Example II A 455 gram portion of re-slurried basic aluminum sulfate filter cake (approximately 16.7% A1 0 was intimately commingled with 250 grams of an aluminum chloride hydrosol containing 12% aluminum and 10.7% chloride. The basic aluminum sulfate was prepared as described in Example I and the aluminum chloride hydrosol was prepared via the method which consists of digesting substantially pure aluminum metal in concentrated hydrochloric acid and subsequent dilution with water to attain the desired aluminum to chloride weight ratio. 350 milliliters of a 30% by weight solution of hexamethylenetetramine was added to the mixture of aluminum sulfate and aluminum chloride hydrosol. Alumina hydrogel spheroids were formed by the oildrop method previously described, and these hydrogel spheroids Were further processed in accordance with conventional aging techniques, namely, a 20-hour oil age at C., a 2-hour aqueous ammonia age at 95 C. and a 12-hour hot water wash at a temperature of 95 C. After drying at a temperature of 200 C., and calcining at a temperature of 650 C., the apparent bulk density of the resulting alumina spheres was determined as 0.750.
Example III 202 grams of basic aluminum sulfate slurry was blended with grams of the aluminum chloride hydrosol described in Example II. The mixture was heated at a temperature of about 95 C. for a period of about two hours. During the period of heating, the mixture was permitted to boil down to a concentration of 12% aluminum by weight. It was noted that the basic aluminum sulfate dissolved, resulting thereby in a hydrosol that was virtually water-white. During the process of forming this aluminum-containing hydrosol into hydrogel spheroids, it was noticed that the hydrosol exhibited the tendency to coagulate upon the addition of hexamethylenetetramine. It was then found that a reduction in the quantity of hexamethylenetetramine, to about 50% by weight of the normal requirement, while adding a 25% by weight solution of urea, resulted in a homogeneous fluid mixture which yielded acceptable alumina hydrogel sphero1 s.
Example IV A 50-50 mixture of basic aluminum sulfate and aluminum chloride hydrosol prepared as in Example III, was commingled with various mixtures of hexamethylenetetramine and urea. Upon formation into hydrogel spheroids which were subsequently dried and calcined, there resulted apparent bulk densities of about 0.680.
Example V An aqueous solution of aluminum sulfate was prepared by dissolving 5400 grams into 7 liters of water. The resulting solution, containing about 7.5% A1 equivalent, was simultaneously precipitated with a 28% by weight solution of ammonium hydroxide at a control pH level of 6.0. The precipitated basic aluminum sulfate was filtered on a Buchner funnel, and washed thereon until the filtrate indicated a negative test for sulfate ions. Following the washing and filtering, the filter cake was reslurried to a total of 7000 grams, and a chemical analysis indicated 6.27% by weight aluminum and 5.43% by weight sulfate ions. 882 grams of the basic aluminum sulfate slurry was blended with 330 grams of aluminum chloride hydrosol to yield a hydrosol containing about 10.4% by weight of aluminum. To the resulting mixture was added 260 milliliters of a 30% by weight solution of hexamethylenetetramine and 390 milliliters of an aqueous solution of urea containing 25.4 grams of urea per 100 milliliters. The mixture was formed into hydrogel spheroids via the oil-drop method and thereafter subjected to the aging procedure hereinabove set forth. The hydrogel spheroids were dried at a temperature of 200 C. and calcined at a temperature of 650 C., yielding thereby firm sherical alumina particles having an apparent bulk density of 0.5.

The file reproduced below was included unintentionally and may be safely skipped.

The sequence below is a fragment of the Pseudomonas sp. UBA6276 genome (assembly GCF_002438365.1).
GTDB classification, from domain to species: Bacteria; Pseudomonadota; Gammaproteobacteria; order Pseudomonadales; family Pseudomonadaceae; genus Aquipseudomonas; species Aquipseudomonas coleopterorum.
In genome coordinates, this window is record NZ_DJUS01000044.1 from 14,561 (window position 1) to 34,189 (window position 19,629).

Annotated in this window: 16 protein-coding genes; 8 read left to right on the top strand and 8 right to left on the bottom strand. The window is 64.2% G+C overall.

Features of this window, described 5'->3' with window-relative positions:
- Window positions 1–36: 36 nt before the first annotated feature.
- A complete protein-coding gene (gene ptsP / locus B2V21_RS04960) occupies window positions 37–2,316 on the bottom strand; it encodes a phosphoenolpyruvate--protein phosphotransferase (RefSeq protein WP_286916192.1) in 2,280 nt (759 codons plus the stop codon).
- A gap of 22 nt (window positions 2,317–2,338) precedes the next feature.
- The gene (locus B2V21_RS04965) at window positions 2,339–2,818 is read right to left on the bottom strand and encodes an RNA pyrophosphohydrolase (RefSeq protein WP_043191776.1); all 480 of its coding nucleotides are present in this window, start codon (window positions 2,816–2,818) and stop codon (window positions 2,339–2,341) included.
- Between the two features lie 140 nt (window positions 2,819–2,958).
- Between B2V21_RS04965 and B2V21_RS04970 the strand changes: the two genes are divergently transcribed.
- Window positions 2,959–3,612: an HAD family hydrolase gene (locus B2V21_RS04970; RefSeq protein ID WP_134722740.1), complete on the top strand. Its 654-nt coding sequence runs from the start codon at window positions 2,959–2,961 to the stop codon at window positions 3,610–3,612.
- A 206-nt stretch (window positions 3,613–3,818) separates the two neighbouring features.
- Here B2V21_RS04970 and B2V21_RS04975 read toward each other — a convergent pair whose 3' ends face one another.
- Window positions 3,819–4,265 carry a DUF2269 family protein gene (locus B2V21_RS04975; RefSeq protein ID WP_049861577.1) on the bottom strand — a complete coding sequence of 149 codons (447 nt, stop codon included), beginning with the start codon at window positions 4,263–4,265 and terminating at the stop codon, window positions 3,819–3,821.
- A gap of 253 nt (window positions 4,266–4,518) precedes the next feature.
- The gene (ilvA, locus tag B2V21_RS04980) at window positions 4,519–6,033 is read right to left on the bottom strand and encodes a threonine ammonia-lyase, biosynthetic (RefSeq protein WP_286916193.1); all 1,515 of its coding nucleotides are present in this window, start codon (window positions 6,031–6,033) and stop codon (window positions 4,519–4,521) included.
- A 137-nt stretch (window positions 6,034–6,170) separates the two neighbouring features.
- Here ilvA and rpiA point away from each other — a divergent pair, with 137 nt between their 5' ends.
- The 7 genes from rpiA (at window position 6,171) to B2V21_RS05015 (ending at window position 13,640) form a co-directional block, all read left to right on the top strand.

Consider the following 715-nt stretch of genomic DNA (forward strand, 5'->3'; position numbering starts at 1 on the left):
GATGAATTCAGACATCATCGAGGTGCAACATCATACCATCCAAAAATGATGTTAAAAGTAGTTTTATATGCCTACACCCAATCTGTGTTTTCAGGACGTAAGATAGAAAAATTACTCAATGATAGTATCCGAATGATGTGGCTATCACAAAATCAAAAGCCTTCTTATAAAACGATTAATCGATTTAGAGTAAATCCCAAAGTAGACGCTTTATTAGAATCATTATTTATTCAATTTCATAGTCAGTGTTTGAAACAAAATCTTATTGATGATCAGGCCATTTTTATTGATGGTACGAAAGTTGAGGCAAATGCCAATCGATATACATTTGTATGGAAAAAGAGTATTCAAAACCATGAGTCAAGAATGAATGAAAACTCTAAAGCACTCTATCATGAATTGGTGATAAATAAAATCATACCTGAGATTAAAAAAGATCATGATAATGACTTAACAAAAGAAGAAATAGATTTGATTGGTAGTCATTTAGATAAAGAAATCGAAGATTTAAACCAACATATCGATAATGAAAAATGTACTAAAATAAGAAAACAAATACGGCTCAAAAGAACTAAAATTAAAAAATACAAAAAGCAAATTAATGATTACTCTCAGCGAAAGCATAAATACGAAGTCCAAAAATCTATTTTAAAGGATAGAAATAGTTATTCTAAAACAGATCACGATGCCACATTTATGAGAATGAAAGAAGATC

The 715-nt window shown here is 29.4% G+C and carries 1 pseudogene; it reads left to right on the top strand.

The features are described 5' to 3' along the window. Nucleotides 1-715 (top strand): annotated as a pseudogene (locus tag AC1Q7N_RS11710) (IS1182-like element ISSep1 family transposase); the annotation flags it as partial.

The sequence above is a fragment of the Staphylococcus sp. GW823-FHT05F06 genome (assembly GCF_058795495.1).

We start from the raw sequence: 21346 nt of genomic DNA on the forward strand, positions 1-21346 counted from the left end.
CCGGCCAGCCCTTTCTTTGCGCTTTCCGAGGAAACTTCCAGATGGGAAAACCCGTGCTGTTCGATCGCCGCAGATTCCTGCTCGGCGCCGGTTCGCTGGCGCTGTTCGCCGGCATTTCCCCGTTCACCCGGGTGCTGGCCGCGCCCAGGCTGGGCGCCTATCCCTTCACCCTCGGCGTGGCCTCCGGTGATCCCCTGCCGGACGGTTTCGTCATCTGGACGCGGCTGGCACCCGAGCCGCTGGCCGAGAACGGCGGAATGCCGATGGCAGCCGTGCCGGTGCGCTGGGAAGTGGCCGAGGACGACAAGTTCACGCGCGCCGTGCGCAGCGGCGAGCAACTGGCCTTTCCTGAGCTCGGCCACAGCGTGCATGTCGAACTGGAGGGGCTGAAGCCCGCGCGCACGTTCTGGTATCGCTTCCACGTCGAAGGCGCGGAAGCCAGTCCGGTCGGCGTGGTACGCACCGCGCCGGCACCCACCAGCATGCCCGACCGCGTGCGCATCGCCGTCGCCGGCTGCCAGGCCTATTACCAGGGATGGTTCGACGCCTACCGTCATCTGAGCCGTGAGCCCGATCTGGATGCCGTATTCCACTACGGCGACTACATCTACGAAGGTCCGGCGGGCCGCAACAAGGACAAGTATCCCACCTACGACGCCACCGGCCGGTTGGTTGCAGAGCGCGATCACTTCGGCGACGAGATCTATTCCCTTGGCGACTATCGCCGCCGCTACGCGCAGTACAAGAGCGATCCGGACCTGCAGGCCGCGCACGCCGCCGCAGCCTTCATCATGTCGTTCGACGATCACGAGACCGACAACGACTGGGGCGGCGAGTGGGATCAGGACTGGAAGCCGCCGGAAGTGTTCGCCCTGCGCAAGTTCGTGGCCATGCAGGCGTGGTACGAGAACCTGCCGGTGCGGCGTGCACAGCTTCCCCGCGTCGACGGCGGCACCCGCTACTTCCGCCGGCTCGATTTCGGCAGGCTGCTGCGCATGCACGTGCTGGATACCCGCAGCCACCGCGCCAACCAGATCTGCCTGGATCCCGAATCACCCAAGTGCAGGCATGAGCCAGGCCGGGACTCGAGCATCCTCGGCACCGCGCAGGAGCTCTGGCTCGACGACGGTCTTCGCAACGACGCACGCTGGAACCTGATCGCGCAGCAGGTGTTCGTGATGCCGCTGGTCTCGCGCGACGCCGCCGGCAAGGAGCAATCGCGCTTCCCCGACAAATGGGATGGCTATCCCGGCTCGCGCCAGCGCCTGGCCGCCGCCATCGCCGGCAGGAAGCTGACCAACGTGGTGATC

Example VI A series of experiments were performed utilizing an alumina hydrosol wherein 60% by weight of the total aluminum was furnished by basic aluminum sulfate, and 40% by weight furnished from an aluminum chloride hydrosol. It was found that an apparent bulk density of about 0.56 resulted from a digested mixture containing an aluminum chloride hydrosol having an aluminum to chloride weight ratio of 1.24. Decreasing the ratio to 1.1 resulted in spherical aluminum particles having an ap parent bulk density of about 0.53. When the alumina particles were prepared utilizing an aluminum chloride hydrosol having an aluminum to chloride weight ratio of 0.95, the apparent bulk density was 0.500. The effect of lowering the apparent bulk density as the aluminum to chloride weight ratio of the aluminum chloride hydrosol portion of the combined alumina sol is decreased, is a relatively simple method of controlling the apparent bulk density of the final alumina spheres. Further, it is seen that an aluminum chloride hydrosol, having an aluminum to chloride weight ratio of 0.95 to about 1.25, results in spheres having the particularly preferred apparent bulk density of about 0.50 to about 0.60.